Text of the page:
- President Donald Trump is expected to announce his support for a plan to reopen the government temporarily and endthe shutdown.
- The plan would fund the agencies currently shutdown for three weeks.
- The agreement comes 35 days into the longest federal government shutdown on record.
The government shutdown may be coming to a close — for now.
President Donald Trump is expected to announce his support for a bill to reopen parts of the federal government during a speech at the White House on Friday. The deal will fund the parts of the government that are shut down for the next three weeks,according to reports, temporarily bringing an end to the longest shutdown in history.
Trump’s support would clear the way for congressional leaders to quickly pass a short-term funding bill called a continuing resolution, setting up a high stakes negotiating period to avoid another closure of the government.
Theshutdown is currently in day 35and the negative effects from the closure have taken a toll. The 800,000 federal workers going without pay received their second $0 paycheck from the government on Friday and staffing issues led towidespread delays at major airportsacross the US.
Reopening the government would allow federal workers to get back pay, providing much-needed financial relief for families who are facing mounting bills.
Theshutdown kicked off on December 22afterTrump rejected a short-term funding extensionbecause it did not include money for his long-promised wall along the US-Mexico border. Since then both Trump and Democratic leaders have been locked in a standoff over wall funding.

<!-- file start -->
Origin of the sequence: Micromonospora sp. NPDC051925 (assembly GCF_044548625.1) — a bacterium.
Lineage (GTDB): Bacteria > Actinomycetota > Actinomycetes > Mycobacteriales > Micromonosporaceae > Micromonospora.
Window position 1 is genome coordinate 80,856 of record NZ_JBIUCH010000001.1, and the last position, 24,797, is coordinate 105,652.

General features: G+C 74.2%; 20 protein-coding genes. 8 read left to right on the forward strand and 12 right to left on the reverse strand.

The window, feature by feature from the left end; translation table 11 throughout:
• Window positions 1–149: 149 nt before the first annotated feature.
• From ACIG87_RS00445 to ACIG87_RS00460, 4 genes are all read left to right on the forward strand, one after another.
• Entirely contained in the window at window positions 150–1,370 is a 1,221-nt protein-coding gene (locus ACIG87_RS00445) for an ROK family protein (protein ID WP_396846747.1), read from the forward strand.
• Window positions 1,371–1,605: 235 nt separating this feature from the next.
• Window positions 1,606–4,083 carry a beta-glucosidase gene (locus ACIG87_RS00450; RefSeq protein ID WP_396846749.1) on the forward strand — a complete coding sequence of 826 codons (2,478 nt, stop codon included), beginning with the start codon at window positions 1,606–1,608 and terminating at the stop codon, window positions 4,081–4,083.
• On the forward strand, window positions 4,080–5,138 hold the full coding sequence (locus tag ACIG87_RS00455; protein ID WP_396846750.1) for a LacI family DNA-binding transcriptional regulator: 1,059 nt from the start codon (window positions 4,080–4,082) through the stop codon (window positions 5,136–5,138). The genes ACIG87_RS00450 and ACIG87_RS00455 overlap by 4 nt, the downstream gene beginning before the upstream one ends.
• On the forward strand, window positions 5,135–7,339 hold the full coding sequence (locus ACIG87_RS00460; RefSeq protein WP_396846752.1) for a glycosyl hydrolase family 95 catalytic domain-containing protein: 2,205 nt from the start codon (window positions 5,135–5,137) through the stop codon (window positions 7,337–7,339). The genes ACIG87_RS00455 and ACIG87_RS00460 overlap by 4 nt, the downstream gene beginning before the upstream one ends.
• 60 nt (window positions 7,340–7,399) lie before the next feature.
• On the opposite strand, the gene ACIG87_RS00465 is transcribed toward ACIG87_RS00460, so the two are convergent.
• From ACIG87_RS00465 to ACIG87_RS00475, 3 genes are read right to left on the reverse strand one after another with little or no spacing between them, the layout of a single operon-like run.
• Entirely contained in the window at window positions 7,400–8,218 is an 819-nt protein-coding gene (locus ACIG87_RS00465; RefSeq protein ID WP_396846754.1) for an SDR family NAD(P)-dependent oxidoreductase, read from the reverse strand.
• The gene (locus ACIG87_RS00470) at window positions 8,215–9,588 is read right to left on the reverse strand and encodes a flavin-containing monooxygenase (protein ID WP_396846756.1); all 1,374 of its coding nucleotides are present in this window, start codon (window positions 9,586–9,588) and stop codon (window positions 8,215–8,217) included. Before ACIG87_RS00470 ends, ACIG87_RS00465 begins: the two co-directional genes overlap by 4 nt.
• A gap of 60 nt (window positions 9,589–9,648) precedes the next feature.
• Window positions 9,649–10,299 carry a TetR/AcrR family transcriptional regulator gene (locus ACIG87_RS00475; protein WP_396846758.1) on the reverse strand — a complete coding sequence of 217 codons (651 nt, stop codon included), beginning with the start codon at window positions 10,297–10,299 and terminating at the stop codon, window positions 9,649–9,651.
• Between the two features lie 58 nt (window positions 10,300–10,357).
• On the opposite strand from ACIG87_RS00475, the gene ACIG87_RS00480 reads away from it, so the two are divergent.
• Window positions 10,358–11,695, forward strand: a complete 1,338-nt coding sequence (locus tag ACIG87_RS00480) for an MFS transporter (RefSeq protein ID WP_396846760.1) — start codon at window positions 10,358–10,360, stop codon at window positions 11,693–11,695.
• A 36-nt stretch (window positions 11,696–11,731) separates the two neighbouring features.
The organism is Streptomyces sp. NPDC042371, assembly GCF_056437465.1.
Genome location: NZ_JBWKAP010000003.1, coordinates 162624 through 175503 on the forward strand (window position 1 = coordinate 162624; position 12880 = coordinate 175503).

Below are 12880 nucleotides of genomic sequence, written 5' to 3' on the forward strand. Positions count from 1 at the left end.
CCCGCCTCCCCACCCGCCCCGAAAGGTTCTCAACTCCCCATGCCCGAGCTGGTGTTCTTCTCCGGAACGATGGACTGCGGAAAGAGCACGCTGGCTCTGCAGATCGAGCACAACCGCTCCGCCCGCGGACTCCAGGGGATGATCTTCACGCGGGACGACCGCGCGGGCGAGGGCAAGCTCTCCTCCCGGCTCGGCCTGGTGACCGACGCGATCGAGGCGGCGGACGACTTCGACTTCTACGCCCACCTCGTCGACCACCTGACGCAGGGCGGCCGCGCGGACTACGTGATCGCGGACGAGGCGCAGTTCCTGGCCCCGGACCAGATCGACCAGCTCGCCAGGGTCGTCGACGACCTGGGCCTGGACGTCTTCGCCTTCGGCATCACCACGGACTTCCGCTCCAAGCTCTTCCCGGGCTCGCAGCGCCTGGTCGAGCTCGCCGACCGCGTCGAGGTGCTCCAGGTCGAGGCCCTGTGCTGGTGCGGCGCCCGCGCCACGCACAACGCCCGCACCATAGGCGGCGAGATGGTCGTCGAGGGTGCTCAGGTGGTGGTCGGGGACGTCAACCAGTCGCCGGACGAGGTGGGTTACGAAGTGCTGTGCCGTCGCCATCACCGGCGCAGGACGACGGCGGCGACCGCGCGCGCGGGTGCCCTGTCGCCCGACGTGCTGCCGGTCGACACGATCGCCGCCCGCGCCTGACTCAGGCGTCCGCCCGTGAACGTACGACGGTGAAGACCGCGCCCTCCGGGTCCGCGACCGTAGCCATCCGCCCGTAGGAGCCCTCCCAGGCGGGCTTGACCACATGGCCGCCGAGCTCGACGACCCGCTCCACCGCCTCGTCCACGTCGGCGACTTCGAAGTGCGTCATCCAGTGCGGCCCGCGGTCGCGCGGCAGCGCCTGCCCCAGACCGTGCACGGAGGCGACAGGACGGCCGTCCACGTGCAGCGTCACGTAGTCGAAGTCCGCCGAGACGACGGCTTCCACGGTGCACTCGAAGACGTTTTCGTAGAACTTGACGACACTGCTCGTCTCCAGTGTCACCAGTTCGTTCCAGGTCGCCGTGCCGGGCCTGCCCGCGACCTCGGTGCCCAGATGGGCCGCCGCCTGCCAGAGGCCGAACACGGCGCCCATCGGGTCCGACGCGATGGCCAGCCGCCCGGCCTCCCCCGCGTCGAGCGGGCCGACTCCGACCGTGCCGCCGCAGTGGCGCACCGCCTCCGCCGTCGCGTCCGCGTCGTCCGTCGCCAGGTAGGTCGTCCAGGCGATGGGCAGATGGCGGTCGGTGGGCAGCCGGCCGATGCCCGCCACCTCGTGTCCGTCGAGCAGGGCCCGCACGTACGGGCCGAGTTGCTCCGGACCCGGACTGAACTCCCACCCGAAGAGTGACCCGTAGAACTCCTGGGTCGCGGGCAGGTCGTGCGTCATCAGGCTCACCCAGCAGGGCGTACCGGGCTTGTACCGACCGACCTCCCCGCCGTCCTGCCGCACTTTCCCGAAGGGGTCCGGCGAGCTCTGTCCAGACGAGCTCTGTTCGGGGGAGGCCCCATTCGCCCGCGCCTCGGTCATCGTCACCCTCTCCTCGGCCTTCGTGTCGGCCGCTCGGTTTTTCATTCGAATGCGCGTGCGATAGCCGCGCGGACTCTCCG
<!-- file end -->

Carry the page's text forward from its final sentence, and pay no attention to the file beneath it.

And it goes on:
Democrats have repeatedly requested that the president support a short-term funding bill with no wall money. In fact, party leaders declared that no negotiations on a wall would take place while the government is closed.
Negotiations to end the shutdown seemed stalled in recent days and on Thursday theSenate shot down two billsthat would have reopened the government — one with border wall funding and one without. The bill with the border wall funding was modeled on aplan announced by Trump on Saturdaythat would have traded $5.7 billion in wall money for temporary extensions to protections for so-called Dreamers.
After the failure of the two bills, Senate leaders Mitch McConnell and Chuck Schumer met on Thursday to try and work out a path forward which appears to have yielded some success.
Trump has consistently resisted opening the government with a short-term bill that did not include wall funding, but recent polling has showed that mostAmericans blame Trump for the shutdownand dislikethe president using the shutdownas a political tool.